Shark fin is NOT Asian culture

Posted on March 29, 2011
Written by: Jaki Teo

(Jaki Teo is the Marketing Director of Infinite Blue Diving in Asia, and is a supporter and friend of Shark Savers.)

Jaki_Teo.jpgIn recent weeks, the AB-376 shark fin debate in San Francisco has sparked much controversy and debate. Senator Leland Yee has even gone so far as to accuse the bill proposing a ban on shark fin trade as an “attack on Asian culture”. As a Chinese person living in Singapore, I feel compelled to offer my thoughts on this matter.

Eighty years ago, my grandfather endured the long and arduous journey across the South China Sea to start his new life in Singapore. He worked for the majority of his years, raising five sons and three daughters. MyAh Gong (as we affectionately called him) passed away without having once tasted shark fin soup.

A few years before his passing, Ah Gong returned to his hometown in China. A welcome banquet was thrown by the entire village, and his relatives, close and distant, gathered around to wax lyrical about times past. Shark fin was not offered as a dish in the banquet. Instead, symbolic dishes such as the traditional pen cai – a large round basin of assorted meat and vegetables representing reunion and triumph over adversity – were served up.

When I was growing up, Ah Gong would lead us in the celebration of Chinese festivals and traditions. We would share mooncakes during the Mid-Autumn Festival, prepare glutinous rice dumplings during the Dragon Boat Festival, and exchange mandarin oranges during Chinese New Year. These cultural foods all bear colourful histories: Mooncakes were used as a medium for communication in the uprising against the Yuan Dynasty, glutinous rice dumplings were used to mourn the watery death of patriotic poet Qu Yuan, and mandarin oranges have long been phonetic symbols of good luck.

As much as Senator Yee might like to have us believe, shark fin has never played a role in traditional Chinese culture. Shark fin remains today as far from Chinese culture as in the Ming Dynasty when only the Emperor and his high court officials consumed it. The ability to serve shark fin may now be a serious matter of social standing but it has nothing at all to do with Chinese culture and much less Chinese tradition. Asserting otherwise is as nonsensical as saying that Louis Vuitton handbags are a traditional Chinese accessory.

The teachings of Confucious and his advocacy of the virtue benevolence (ren) is at the center of Chinese philosophical thought. The shark fin trade, with its cruelty, wastefulness and exploitation of third-world coastal communities goes against every grain of this philosophy.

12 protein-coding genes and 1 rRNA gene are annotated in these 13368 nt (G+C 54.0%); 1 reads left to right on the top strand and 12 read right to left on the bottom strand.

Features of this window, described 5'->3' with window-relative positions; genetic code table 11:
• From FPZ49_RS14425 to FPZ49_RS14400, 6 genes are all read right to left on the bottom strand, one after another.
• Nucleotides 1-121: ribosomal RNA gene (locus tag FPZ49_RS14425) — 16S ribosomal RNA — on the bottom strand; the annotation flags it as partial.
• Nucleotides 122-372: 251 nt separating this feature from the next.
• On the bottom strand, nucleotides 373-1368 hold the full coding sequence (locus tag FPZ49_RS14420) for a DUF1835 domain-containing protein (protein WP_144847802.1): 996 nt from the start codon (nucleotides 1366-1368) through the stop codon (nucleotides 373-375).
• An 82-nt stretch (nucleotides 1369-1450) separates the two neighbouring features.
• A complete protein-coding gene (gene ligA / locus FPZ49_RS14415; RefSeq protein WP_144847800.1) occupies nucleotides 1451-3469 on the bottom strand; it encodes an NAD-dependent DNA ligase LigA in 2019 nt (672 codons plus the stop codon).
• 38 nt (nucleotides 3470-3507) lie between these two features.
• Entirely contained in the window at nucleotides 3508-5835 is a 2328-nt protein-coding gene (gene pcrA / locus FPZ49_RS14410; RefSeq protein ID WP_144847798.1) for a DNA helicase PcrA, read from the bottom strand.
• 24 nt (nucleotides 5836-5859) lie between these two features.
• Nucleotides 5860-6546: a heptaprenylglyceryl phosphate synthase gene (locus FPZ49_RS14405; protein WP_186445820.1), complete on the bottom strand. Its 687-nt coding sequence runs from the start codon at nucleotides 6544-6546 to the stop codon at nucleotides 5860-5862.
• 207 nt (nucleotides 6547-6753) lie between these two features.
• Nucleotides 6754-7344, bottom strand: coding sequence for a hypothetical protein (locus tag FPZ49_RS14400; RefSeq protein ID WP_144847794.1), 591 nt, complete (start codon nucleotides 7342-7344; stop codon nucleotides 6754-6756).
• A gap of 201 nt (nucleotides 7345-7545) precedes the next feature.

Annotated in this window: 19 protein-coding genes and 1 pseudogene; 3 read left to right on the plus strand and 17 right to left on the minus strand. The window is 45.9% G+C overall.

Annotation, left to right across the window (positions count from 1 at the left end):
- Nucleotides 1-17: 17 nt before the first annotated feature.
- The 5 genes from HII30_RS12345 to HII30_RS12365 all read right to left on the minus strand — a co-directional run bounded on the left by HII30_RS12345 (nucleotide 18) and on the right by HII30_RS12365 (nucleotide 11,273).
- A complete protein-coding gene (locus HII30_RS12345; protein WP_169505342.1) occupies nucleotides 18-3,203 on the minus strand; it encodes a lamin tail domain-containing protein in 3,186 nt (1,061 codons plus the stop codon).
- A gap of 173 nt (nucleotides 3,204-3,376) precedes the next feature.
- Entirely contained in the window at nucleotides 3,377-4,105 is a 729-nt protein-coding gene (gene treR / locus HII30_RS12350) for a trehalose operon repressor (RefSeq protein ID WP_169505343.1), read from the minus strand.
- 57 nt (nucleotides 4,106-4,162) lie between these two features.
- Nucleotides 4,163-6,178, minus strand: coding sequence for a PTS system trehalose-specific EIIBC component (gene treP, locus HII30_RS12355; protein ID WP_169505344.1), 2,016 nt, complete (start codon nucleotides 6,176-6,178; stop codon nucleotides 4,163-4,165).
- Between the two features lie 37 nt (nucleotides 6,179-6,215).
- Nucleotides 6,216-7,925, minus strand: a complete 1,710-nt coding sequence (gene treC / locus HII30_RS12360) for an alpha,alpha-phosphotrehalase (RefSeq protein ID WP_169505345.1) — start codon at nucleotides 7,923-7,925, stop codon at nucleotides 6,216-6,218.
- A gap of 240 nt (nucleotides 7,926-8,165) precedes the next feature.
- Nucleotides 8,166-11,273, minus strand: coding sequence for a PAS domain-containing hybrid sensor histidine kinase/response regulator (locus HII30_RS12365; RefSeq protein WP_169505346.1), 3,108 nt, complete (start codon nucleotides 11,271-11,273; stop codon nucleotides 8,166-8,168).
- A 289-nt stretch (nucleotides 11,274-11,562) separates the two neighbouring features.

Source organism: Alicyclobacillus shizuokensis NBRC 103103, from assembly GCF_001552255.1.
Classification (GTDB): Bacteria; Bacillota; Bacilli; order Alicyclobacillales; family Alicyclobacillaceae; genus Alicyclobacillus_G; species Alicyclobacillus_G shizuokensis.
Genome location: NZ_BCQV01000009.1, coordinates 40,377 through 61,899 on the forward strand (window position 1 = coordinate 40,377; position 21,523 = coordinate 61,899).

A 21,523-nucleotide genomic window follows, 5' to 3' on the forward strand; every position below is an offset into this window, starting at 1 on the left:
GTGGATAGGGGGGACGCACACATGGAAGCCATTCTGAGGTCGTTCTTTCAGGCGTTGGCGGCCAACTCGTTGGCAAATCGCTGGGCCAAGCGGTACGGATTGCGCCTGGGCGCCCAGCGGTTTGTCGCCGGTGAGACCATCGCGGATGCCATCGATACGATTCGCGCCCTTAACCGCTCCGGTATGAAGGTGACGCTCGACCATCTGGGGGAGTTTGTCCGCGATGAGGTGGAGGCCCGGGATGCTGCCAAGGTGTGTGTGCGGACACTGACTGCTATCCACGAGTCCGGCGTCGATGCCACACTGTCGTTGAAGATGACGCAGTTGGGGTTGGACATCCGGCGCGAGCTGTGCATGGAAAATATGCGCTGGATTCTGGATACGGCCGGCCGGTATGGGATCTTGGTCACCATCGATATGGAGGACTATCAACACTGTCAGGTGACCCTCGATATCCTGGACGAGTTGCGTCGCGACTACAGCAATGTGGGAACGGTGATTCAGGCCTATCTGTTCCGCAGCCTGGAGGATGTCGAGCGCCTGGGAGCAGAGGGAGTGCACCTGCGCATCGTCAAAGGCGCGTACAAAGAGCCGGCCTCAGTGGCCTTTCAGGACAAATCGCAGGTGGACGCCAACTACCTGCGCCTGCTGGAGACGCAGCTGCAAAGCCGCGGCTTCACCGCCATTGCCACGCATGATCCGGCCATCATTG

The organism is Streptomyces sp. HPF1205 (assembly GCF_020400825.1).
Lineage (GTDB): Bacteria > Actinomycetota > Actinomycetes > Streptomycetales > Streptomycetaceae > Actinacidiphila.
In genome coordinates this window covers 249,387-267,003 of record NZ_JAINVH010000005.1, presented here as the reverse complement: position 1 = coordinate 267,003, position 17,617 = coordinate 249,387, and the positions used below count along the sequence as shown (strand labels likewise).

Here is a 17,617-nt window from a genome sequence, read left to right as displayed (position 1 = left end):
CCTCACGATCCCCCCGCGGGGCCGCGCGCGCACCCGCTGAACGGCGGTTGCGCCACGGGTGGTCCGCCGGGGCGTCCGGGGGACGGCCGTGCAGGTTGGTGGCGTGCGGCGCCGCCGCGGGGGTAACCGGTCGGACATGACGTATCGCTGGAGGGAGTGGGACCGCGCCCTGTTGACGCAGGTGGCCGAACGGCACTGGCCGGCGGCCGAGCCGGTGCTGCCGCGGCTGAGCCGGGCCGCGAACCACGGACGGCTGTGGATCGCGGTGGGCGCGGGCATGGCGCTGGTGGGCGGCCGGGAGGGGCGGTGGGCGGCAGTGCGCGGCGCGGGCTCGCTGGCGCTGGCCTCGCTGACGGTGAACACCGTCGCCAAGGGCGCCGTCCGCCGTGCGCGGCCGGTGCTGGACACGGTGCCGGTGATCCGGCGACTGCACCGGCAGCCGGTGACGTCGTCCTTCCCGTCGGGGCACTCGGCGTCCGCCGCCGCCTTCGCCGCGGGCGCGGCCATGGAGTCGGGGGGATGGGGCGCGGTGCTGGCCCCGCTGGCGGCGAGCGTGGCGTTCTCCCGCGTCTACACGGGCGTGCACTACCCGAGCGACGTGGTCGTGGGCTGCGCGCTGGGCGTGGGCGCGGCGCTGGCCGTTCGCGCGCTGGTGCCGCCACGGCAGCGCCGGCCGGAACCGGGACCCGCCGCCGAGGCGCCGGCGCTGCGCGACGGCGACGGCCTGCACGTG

At the same time, the doctrines of traditional Chinese medicine revolve around achieving a harmonious relationship with nature through a delicate balance of yin and yang forces. The shark fin trade disrupts not only the balance of nature, but also drives some shark species to violent and premature ends. Harmony is certainly not a prevaling theme there.

The consumption of shark fin does not fit in with Chinese culture. It may be representative of pride, power or wealth, but those are personal and commercial realms completely separate from the culture and traditions of an entire race.

The Chinese race is proud and intelligent. The wise words of Confuscious and Sun Tze are studied by international scholars and governments. Our cuisine is world renowned. We are arguably the most adaptable race of people, finding ways to live and thrive in countries all over the world. As our traditional saying goes, the San Francisco Chinese, as well as Ah Gong and myself, were born from the same spring.

With his accusations of a cultural attack, Sentator Yee has painted my proud Chinese race on the world stage as an ignorant, shallow and mercenary people. He has insulted us and himself by drawing a parallel between our long-honoured traditions and a soup whose only point of importance is price.

It is true that the AB-376 shark fin bill is tough and that many people may have to give up a dish they have grown used to. But weigh up the benefits of sustainable livelihoods for at-risk fishing communities, the importance of a healthy ecosystem for the future of our children, and the moral need for us to behave as responsible adults, and the results will resound far beyond religion, race or culture.


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